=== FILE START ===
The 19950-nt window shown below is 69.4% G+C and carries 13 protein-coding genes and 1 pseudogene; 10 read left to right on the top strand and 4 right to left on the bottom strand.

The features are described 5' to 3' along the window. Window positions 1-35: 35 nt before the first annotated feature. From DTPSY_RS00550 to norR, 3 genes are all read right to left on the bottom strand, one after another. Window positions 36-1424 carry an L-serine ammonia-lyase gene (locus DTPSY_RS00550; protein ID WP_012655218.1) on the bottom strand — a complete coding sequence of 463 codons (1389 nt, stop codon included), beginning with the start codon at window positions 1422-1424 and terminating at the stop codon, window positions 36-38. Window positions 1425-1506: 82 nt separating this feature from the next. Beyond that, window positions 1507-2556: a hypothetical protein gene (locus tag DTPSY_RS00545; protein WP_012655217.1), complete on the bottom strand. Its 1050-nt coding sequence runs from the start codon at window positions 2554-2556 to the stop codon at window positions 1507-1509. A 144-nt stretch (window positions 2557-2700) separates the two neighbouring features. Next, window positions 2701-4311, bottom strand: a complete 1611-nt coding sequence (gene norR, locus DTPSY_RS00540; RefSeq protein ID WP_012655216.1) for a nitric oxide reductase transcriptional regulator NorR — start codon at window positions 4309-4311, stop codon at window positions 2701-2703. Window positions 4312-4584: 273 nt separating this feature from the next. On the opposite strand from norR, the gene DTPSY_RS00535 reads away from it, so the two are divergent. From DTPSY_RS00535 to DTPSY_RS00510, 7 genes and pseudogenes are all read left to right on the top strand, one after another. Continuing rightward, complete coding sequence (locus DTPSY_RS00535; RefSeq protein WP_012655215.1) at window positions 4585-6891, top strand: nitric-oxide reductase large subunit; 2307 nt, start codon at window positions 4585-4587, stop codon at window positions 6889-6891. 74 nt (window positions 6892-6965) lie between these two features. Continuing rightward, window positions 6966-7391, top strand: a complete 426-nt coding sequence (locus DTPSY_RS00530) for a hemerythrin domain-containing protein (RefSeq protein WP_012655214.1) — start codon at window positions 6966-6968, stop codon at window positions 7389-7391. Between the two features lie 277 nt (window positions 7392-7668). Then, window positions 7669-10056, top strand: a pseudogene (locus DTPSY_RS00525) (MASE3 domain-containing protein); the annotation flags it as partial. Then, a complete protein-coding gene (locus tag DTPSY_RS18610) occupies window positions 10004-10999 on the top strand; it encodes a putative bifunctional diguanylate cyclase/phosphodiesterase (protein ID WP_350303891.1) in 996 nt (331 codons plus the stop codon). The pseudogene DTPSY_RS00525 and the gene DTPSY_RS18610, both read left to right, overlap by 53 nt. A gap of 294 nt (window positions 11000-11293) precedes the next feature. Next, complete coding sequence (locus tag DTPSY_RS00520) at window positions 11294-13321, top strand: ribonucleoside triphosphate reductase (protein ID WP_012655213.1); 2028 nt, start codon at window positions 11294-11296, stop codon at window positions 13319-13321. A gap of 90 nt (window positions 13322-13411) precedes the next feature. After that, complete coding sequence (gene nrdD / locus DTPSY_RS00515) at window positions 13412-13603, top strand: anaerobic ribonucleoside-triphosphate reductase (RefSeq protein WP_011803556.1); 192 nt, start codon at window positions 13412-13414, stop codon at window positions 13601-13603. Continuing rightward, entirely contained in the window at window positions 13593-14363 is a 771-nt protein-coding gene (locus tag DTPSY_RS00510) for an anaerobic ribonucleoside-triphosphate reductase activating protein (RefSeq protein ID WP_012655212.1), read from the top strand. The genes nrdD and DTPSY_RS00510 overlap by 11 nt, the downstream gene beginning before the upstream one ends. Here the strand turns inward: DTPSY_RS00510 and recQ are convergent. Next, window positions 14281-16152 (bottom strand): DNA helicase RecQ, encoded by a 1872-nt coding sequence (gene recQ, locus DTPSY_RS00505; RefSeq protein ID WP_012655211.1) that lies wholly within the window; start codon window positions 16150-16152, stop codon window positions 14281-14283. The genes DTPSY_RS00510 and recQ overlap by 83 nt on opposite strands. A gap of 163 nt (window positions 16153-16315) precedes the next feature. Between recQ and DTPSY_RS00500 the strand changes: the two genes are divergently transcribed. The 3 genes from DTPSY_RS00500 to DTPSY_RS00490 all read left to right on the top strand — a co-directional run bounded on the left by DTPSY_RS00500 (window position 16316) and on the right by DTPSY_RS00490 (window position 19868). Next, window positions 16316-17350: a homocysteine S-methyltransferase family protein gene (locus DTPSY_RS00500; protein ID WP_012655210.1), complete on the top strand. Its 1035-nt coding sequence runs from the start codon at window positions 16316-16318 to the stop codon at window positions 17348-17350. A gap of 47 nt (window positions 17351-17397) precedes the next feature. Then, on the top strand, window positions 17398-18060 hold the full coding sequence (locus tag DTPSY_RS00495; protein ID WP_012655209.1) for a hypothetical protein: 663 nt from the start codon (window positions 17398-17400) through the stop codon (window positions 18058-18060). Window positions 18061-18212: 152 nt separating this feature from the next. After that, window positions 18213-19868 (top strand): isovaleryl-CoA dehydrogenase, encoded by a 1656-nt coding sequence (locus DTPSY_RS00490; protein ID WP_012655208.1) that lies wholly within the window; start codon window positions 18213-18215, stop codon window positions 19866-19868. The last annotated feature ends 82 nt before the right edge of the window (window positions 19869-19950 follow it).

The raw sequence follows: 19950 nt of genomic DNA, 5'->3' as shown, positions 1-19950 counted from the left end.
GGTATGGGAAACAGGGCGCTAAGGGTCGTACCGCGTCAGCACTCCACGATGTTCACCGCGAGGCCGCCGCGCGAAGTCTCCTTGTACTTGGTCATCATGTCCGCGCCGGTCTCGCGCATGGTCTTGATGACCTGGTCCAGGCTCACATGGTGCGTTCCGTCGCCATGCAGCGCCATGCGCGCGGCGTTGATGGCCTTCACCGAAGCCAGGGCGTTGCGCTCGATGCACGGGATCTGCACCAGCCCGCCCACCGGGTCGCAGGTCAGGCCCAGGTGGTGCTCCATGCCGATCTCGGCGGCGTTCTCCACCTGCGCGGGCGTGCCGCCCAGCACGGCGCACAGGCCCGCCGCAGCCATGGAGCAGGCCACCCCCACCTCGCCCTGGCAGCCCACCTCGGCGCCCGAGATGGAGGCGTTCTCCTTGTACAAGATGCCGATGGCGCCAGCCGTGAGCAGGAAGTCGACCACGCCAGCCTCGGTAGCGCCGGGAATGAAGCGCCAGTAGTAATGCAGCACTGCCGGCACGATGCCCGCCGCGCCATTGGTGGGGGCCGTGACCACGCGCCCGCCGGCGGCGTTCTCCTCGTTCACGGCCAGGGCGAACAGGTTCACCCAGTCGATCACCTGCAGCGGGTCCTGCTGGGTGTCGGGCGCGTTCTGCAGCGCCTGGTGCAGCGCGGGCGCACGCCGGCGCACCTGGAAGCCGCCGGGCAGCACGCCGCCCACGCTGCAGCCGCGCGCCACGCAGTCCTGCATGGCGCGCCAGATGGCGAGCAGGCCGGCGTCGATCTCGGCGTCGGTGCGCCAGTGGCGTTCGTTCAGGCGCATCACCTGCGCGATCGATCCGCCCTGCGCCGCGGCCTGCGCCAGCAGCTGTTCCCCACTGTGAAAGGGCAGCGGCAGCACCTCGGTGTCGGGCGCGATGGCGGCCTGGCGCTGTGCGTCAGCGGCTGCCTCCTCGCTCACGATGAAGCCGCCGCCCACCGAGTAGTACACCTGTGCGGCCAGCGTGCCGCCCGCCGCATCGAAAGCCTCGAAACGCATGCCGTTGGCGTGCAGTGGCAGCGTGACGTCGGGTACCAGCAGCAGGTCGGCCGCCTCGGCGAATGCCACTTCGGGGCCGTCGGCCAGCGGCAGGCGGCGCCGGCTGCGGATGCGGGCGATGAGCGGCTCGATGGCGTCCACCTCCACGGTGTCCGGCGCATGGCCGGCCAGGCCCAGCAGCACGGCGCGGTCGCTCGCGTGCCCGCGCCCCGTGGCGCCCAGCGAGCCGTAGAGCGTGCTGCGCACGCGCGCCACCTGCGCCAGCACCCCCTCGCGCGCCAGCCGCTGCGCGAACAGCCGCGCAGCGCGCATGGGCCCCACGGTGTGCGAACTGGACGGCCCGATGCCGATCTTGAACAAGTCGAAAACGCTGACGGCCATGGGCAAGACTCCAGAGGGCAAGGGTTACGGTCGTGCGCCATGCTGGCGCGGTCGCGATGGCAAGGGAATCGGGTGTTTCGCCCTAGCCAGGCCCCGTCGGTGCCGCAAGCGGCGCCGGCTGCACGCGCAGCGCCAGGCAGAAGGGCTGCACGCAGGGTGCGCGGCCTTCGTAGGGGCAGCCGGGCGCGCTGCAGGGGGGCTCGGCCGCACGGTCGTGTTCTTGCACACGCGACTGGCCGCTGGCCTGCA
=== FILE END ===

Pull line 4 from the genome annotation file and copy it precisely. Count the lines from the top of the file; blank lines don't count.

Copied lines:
GGTATGGGAAACAGGGCGCTAAGGGTCGTACCGCGTCAGCACTCCACGATGTTCACCGCGAGGCCGCCGCGCGAAGTCTCCTTGTACTTGGTCATCATGTCCGCGCCGGTCTCGCGCATGGTCTTGATGACCTGGTCCAGGCTCACATGGTGCGTTCCGTCGCCATGCAGCGCCATGCGCGCGGCGTTGATGGCCTTCACCGAAGCCAGGGCGTTGCGCTCGATGCACGGGATCTGCACCAGCCCGCCCACCGGGTCGCAGGTCAGGCCCAGGTGGTGCTCCATGCCGATCTCGGCGGCGTTCTCCACCTGCGCGGGCGTGCCGCCCAGCACGGCGCACAGGCCCGCCGCAGCCATGGAGCAGGCCACCCCCACCTCGCCCTGGCAGCCCACCTCGGCGCCCGAGATGGAGGCGTTCTCCTTGTACAAGATGCCGATGGCGCCAGCCGTGAGCAGGAAGTCGACCACGCCAGCCTCGGTAGCGCCGGGAATGAAGCGCCAGTAGTAATGCAGCACTGCCGGCACGATGCCCGCCGCGCCATTGGTGGGGGCCGTGACCACGCGCCCGCCGGCGGCGTTCTCCTCGTTCACGGCCAGGGCGAACAGGTTCACCCAGTCGATCACCTGCAGCGGGTCCTGCTGGGTGTCGGGCGCGTTCTGCAGCGCCTGGTGCAGCGCGGGCGCACGCCGGCGCACCTGGAAGCCGCCGGGCAGCACGCCGCCCACGCTGCAGCCGCGCGCCACGCAGTCCTGCATGGCGCGCCAGATGGCGAGCAGGCCGGCGTCGATCTCGGCGTCGGTGCGCCAGTGGCGTTCGTTCAGGCGCATCACCTGCGCGATCGATCCGCCCTGCGCCGCGGCCTGCGCCAGCAGCTGTTCCCCACTGTGAAAGGGCAGCGGCAGCACCTCGGTGTCGGGCGCGATGGCGGCCTGGCGCTGTGCGTCAGCGGCTGCCTCCTCGCTCACGATGAAGCCGCCGCCCACCGAGTAGTACACCTGTGCGGCCAGCGTGCCGCCCGCCGCATCGAAAGCCTCGAAACGCATGCCGTTGGCGTGCAGTGGCAGCGTGACGTCGGGTACCAGCAGCAGGTCGGCCGCCTCGGCGAATGCCACTTCGGGGCCGTCGGCCAGCGGCAGGCGGCGCCGGCTGCGGATGCGGGCGATGAGCGGCTCGATGGCGTCCACCTCCACGGTGTCCGGCGCATGGCCGGCCAGGCCCAGCAGCACGGCGCGGTCGCTCGCGTGCCCGCGCCCCGTGGCGCCCAGCGAGCCGTAGAGCGTGCTGCGCACGCGCGCCACCTGCGCCAGCACCCCCTCGCGCGCCAGCCGCTGCGCGAACAGCCGCGCAGCGCGCATGGGCCCCACGGTGTGCGAACTGGACGGCCCGATGCCGATCTTGAACAAGTCGAAAACGCTGACGGCCATGGGCAAGACTCCAGAGGGCAAGGGTTACGGTCGTGCGCCATGCTGGCGCGGTCGCGATGGCAAGGGAATCGGGTGTTTCGCCCTAGCCAGGCCCCGTCGGTGCCGCAAGCGGCGCCGGCTGCACGCGCAGCGCCAGGCAGAAGGGCTGCACGCAGGGTGCGCGGCCTTCGTAGGGGCAGCCGGGCGCGCTGCAGGGGGGCTCGGCCGCACGGTCGTGTTCTTGCACACGCGACTGGCCGCTGGCCTGCA